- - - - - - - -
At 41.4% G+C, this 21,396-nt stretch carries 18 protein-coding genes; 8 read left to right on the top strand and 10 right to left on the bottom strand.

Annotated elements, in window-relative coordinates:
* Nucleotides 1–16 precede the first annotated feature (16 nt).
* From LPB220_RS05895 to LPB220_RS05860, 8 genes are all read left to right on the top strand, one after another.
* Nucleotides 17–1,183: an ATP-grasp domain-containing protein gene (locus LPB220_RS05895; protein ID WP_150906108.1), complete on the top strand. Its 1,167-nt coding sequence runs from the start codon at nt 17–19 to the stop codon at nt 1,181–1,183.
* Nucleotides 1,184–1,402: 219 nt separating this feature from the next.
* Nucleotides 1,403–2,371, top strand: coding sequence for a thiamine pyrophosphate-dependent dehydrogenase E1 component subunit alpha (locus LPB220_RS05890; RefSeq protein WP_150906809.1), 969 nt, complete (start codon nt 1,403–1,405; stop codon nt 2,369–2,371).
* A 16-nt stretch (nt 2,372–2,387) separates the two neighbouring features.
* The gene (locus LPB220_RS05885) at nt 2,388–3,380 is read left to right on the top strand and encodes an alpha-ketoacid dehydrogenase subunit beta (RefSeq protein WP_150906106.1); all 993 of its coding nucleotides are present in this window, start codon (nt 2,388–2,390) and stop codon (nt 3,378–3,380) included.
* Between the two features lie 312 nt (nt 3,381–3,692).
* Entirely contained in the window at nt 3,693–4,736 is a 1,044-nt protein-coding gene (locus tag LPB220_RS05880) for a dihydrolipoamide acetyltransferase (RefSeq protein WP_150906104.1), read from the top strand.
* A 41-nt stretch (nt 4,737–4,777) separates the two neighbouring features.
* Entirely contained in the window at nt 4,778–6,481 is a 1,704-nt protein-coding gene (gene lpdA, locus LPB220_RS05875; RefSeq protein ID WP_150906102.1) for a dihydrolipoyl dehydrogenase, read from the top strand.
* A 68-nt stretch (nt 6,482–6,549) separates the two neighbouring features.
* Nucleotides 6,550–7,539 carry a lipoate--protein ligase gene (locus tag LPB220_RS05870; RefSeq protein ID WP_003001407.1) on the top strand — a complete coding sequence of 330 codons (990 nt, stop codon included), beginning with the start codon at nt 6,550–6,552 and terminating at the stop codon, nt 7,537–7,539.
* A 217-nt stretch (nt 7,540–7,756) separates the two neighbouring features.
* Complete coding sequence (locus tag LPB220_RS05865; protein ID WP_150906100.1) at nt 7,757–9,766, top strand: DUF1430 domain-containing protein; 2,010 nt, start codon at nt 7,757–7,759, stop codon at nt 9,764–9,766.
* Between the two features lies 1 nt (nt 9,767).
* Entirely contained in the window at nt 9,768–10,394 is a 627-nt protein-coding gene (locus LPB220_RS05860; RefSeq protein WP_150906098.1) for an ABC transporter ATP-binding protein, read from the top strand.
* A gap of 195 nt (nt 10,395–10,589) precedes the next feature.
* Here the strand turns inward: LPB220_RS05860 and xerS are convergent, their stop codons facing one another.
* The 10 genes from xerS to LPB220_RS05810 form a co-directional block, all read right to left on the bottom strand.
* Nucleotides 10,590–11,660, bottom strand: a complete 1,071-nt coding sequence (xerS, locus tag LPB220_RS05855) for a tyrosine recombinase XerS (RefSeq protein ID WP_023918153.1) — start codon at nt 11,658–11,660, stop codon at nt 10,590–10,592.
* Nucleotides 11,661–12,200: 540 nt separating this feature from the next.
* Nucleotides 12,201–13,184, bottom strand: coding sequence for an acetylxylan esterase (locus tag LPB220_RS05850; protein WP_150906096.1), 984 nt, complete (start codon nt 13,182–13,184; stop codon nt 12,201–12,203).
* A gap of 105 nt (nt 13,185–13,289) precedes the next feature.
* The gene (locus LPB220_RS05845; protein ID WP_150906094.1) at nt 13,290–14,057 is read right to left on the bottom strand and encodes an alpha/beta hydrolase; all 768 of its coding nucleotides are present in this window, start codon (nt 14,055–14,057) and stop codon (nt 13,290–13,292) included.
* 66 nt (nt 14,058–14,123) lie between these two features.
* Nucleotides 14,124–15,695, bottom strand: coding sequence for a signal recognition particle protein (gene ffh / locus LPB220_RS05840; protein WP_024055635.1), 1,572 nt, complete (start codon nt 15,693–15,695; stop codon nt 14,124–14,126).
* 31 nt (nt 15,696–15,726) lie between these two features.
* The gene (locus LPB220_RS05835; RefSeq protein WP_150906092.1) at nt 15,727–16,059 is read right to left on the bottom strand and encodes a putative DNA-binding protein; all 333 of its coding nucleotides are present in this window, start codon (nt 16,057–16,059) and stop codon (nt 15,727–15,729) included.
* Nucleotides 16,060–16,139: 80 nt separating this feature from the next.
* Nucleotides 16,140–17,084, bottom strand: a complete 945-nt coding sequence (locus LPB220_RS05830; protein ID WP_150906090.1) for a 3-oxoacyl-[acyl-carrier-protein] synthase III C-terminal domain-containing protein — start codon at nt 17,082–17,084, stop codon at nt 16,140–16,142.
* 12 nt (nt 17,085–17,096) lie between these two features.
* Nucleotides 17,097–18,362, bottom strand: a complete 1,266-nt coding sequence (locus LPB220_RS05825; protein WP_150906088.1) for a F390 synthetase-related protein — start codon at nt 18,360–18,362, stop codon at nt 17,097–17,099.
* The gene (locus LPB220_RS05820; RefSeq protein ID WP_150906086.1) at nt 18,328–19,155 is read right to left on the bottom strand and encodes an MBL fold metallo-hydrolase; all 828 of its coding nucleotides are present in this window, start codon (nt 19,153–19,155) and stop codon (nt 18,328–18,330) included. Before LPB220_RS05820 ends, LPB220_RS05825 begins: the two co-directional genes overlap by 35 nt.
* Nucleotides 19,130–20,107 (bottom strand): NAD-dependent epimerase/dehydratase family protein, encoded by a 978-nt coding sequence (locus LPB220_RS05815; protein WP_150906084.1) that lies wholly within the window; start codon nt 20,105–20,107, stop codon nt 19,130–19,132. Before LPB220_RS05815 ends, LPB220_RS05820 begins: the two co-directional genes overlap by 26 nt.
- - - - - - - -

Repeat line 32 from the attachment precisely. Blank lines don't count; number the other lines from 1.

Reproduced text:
* Nucleotides 16,060–16,139: 80 nt separating this feature from the next.